Monday, April 4, 2016

Long Reviews of Short Stories: Charles Yu's "Third Class Superhero"

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With names like "401(k)" and "32.05864991%" and “Two-Player Infinitely Iterated Simultaneous Semi-cooperative Game with Spite and Reputation Autobiographical Raw Material Unsuitable for the Mining of Fiction,” it is a fair guess in just perusing the table of contents of this short story collection that is both quirky and probably written by a former science major or something.  And both inferences are accurate.

Though I’m not much of a short story fan, I was drawn to this colorful paperback’s cover and science-fiction-y title.  I was not disappointed with the content.  Short stories have a tendency for being minimalist, a bit ambiguous, and existential.  Again, I was not disappointed.   Some stories, like “Realism” are so bleak as to almost feel like a cliché of Bleakness.  What Yu does differently with his writing than most other contemporary storytellers is incorporating technobabble almost seamlessly into his world-building.    

Problems for Self-Study

“A and B are sliding down a frictionless inclined plane.  They are accelerating toward the inevitable.  Domesticity.  Some marriages are driven by love, some by gravity.”

To me, this is the most interesting and memorable short story in the collection.  Written in terms of a math class word problem, it’s about a logical man, A, and the romance, relationship, and eventual division from his more emotional wife, B.  For A, everything is theoretical and cerebral.  He does not live in a flesh-and-blood reality, but rather thinks in terms of formulae and hypotheticals.  For him, anything that can be worked out, even in the mind, is possible, and is reality.  It’s not a happy story.  But it is fascinating.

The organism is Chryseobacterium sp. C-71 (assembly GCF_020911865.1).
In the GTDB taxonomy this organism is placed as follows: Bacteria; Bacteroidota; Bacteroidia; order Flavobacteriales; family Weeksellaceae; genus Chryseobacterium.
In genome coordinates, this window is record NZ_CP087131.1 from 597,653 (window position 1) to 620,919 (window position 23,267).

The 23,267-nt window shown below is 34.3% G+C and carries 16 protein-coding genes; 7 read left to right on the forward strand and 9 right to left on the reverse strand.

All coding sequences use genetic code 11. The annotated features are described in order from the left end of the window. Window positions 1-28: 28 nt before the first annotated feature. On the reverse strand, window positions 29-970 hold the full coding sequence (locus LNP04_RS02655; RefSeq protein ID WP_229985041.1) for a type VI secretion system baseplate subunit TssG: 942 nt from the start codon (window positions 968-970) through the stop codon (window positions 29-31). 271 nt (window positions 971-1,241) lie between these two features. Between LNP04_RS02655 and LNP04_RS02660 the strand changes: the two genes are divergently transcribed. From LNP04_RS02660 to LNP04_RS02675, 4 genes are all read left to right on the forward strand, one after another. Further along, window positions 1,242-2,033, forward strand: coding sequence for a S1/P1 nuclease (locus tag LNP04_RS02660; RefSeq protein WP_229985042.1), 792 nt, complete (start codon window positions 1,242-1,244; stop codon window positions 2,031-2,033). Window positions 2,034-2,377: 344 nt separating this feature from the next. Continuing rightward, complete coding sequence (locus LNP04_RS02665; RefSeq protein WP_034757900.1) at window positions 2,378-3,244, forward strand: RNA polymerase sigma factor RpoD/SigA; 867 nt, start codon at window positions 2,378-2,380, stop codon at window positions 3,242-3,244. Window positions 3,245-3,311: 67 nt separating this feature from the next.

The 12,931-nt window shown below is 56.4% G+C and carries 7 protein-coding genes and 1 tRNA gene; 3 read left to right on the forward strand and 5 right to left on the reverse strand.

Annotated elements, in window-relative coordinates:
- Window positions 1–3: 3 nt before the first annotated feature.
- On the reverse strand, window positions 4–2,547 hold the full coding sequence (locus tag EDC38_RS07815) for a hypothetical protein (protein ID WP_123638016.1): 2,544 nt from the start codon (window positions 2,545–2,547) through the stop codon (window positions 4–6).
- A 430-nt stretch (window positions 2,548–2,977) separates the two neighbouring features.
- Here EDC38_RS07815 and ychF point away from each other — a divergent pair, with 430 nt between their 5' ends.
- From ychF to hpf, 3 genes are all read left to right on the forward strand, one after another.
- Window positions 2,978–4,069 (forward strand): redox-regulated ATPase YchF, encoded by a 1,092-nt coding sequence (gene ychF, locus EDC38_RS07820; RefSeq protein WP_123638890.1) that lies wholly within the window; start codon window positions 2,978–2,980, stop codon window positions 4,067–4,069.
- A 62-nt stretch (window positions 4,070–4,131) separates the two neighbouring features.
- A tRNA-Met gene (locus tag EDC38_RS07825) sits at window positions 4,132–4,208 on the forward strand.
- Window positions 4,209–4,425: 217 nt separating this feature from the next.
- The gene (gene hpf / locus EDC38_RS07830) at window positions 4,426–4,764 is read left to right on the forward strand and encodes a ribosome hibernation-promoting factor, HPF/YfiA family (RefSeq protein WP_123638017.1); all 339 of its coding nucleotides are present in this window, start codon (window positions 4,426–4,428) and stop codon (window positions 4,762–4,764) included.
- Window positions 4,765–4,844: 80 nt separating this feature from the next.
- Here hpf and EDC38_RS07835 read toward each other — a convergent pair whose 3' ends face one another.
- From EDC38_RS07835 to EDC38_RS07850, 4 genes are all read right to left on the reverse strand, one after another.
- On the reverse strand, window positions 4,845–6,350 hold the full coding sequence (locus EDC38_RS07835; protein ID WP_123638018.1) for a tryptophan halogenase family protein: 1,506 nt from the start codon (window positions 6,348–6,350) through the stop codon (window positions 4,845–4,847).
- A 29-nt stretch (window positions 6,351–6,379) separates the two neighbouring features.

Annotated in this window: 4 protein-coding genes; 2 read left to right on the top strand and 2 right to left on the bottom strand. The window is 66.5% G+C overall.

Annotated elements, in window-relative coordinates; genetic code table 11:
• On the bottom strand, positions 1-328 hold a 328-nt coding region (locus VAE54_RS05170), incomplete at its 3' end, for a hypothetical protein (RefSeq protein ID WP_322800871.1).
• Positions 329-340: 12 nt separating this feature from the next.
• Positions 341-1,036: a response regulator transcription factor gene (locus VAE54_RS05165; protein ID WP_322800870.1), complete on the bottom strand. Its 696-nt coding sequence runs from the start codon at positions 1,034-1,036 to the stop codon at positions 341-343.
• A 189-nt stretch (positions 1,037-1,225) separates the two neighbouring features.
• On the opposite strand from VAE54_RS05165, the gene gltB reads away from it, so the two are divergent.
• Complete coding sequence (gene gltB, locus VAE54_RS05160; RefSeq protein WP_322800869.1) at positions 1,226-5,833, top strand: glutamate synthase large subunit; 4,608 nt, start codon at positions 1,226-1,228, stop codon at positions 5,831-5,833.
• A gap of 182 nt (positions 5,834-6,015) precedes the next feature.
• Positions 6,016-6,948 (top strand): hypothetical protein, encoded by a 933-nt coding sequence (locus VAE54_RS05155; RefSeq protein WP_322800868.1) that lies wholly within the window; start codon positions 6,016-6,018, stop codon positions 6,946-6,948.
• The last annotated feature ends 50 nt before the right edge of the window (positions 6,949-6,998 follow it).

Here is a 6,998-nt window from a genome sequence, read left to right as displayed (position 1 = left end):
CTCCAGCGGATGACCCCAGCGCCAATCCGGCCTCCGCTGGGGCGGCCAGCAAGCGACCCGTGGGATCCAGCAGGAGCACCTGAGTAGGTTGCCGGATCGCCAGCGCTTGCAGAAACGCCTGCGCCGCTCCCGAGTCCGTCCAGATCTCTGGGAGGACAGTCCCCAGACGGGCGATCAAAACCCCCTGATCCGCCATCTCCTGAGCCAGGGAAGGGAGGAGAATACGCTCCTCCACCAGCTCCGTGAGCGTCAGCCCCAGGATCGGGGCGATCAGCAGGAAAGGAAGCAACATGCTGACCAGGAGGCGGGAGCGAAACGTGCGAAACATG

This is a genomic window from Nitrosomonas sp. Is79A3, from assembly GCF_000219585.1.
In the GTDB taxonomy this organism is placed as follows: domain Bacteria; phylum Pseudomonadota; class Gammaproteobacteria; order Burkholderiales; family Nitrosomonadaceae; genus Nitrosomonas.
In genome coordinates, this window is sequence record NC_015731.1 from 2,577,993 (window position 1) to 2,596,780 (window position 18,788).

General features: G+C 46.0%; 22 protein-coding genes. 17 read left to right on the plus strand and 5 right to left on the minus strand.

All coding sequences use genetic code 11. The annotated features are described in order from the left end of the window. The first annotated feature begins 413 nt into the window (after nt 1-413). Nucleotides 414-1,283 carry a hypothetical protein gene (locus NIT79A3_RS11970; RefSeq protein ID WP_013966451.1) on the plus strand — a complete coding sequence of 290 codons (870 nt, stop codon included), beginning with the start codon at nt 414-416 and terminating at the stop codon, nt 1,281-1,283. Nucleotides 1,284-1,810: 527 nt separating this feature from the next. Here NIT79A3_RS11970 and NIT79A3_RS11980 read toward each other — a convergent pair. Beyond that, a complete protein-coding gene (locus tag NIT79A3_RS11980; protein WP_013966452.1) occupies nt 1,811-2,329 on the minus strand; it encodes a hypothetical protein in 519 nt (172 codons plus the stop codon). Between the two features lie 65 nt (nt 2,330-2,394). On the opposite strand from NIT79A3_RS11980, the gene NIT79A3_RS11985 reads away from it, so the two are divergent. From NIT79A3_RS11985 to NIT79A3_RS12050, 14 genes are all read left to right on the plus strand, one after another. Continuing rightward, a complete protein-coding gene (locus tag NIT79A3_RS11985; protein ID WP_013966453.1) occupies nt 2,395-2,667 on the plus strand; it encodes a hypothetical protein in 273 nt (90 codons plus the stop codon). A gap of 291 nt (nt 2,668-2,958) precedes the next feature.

My Last Days as Me

“Just to get things straight: Me is sixteen years old.  I am twenty-two.  I have been playing Me for as long as I can remember.”

Ostensibly this is about an actor coming to grips with being replaced by a younger model.  It’s about his struggles with the new actress who plays his mother.   Ostensibly, this is a story grown out of some sort of Creative Writer’s Prompts. 

But what if the narrator is unreliable?  What if it’s the twisted perspective of a regular guy and his relationship with his family and everyday life?  He doesn’t want reality to be deep, hurtful, or messy.  He’d much rather impose an imaginary “sitcom” reality on himself and everyone else, where the emotions are nuanced but not expressed, and where his suddenly-depressed, needy mother is not acceptable. 

The Man Who Became Himself

“He began to understand belief and doubt in David, faith and knowledge, forgetting and remembering. He learned that although David felt plenty of shame and guilt, David did not feel sorry. David never felt sorry.  He was sorry, but David never was.”

It all begins with a telemarketer call. Suddenly David Howe feels another person awaken inside of him, a person who is not David Howe, a person who feels confusion, like that telemarketer had a wrong number.  Slowly that alter ego begins to exact more control over the man’s body until he has completely transformed his consciousness.  This one was weird, particularly with the pronouns.  But I liked it because it seemed to symbolize increasing self-awareness, an epiphany of where this man’s life has led up to now, its disappointments and mistakes.  There’s a sense of redemption as this new person takes over.

              Florence

“Four years go by.

A faraway star implodes.